Anthony Gruppuso, USA Today

3 Takeaways from the Astros/Yankees Series

The Houston Astros dropped two of three to the Yankees, but there are a couple of reasons to still be excited about the 2016 season

The season is underway, and the Astros have had a couple of tough pills to swallow over the past two days. On Wednesday the Bronx Bombers erupted for 16 runs, chasing Collin McHugh from the game after one-third of an inning that saw six runs (five earned) up on the board. Thursday, the team's biggest offseason acquisition, Ken Giles, gave up the game-winning homer in the bottom of the 7th. Giles hasn't looked like the player that Houston hoped they had added thus far in spring action or in two regular season outings. The hard-throwing right-hander has already allowed as many home runs (two) as he did all of last season. 

The struggles of Giles and McHugh in the early going are certainly worth keeping an eye on, but thus far it's a very small sample size. It's highly unlikely that McHugh will finish the season with his current 135.00 ERA, and it's also unlikely that GM Jeff Luhnow would have given up the haul he did for Giles if he was not absolutely sure the addition would pay dividends. So what did we learn from the first three games? 

1. Tyler White Can Hit Anywhere

At one point during the game, White's batting average was a cool .714, or the same number of home runs Babe Ruth hit in his career. Coincidence? Not in the House Ruth Built. Ok, so it's totally coincidence. White finished Thursday batting .667, which is probably as sustainable as McHugh's 135.00 ERA, but it's still nice to see that the Astros have a competent first baseman. Through three games, White has one homer, a .700 on-base percentage, and four rbi.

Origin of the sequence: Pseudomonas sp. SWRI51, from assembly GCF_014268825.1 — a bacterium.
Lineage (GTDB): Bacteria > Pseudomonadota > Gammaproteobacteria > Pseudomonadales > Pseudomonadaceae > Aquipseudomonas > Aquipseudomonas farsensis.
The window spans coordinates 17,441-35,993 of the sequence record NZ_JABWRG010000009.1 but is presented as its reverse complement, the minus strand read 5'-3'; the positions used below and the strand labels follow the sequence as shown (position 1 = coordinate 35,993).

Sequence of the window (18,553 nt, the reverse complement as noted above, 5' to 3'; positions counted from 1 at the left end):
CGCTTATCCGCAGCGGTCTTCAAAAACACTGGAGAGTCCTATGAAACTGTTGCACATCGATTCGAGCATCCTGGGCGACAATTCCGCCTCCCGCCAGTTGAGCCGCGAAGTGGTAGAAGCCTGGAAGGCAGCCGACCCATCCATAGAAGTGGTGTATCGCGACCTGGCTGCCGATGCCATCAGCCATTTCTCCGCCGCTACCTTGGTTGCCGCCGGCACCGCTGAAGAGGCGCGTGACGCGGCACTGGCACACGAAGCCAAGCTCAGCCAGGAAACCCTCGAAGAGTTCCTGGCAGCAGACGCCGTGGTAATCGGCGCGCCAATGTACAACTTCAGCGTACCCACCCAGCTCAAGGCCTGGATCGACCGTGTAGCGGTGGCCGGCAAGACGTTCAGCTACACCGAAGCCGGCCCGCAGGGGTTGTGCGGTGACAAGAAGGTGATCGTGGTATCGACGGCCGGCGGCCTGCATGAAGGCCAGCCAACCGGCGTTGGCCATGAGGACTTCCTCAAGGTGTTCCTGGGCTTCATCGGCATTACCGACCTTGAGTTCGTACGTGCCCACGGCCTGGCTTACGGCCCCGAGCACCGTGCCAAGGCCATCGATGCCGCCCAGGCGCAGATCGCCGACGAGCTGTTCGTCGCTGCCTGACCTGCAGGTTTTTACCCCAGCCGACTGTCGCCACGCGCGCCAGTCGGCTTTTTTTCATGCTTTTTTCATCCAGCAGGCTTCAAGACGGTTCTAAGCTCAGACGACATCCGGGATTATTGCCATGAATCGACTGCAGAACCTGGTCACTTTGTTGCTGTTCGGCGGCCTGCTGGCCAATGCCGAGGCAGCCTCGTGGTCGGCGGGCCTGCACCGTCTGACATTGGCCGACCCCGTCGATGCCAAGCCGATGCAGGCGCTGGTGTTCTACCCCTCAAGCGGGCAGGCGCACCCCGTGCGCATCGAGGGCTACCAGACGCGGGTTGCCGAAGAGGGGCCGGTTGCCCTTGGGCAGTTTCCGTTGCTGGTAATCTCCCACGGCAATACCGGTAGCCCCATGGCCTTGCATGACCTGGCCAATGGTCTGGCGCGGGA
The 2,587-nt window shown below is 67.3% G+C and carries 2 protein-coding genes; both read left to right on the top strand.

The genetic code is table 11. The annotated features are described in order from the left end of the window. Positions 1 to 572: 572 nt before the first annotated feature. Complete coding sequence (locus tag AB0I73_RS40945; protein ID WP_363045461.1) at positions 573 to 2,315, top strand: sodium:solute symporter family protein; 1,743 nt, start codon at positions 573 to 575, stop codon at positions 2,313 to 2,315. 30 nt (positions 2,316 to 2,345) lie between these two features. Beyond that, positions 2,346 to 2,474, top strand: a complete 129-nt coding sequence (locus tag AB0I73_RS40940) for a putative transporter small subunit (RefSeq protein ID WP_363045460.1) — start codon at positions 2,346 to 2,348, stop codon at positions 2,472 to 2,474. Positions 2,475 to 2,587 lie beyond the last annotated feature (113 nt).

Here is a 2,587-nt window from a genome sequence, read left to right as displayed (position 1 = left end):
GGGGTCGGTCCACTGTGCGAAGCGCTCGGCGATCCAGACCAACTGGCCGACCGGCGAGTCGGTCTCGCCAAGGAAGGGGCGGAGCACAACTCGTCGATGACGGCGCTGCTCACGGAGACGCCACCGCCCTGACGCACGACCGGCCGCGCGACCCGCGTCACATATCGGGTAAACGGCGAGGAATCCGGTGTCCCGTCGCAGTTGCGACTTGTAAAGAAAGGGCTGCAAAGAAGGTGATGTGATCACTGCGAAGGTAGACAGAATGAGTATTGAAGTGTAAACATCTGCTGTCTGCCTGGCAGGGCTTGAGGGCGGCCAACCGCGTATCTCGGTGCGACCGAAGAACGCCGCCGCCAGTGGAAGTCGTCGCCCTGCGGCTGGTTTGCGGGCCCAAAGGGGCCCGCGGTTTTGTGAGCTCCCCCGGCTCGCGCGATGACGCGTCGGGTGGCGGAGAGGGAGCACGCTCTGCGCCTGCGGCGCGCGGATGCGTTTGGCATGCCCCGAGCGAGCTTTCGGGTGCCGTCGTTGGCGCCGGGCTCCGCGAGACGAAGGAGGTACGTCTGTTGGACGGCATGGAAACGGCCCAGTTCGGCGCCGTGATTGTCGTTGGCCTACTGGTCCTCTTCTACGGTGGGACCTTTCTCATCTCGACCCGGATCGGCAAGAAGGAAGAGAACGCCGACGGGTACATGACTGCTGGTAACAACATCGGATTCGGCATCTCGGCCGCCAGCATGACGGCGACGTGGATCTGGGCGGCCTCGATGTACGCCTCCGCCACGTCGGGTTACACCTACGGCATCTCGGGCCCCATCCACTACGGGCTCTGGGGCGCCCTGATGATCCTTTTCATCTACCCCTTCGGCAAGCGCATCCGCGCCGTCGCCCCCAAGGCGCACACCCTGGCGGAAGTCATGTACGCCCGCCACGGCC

2. Carlos Correa is For Real (But we Already Knew That)

Three homers, four rbi and a .385 batting average. That's how the 21-year-old shortstop is starting the 2016 season--and that includes an 0-for-4 showing on Thursday afternoon. Some prognosticators were picking Correa to be an MVP candidate at the end of the season, and if he can continue to produce on a consistent basis, not necessarily this otherworldly pace, then he should win the award in a landslide. 

3. Making Luke Gregerson the Closer Was the Right Move

The argument against Gregerson in the closer's role is that the team expended a lot of resources to land a reliever that can throw the ball as hard as Giles, and that should make him the late-inning option. As of right now Giles is struggling and in what should be a tough AL West, let alone a tough American League, the Astros are going to need every win they can muster throughout the season. Gregerson is a veteran with some experience in the 9th inning, and plenty of experience as a setup man. For the time being, this is the right approach, but as soon as Giles gets back on track look for him to get some save opportunities and reclaim the job. 

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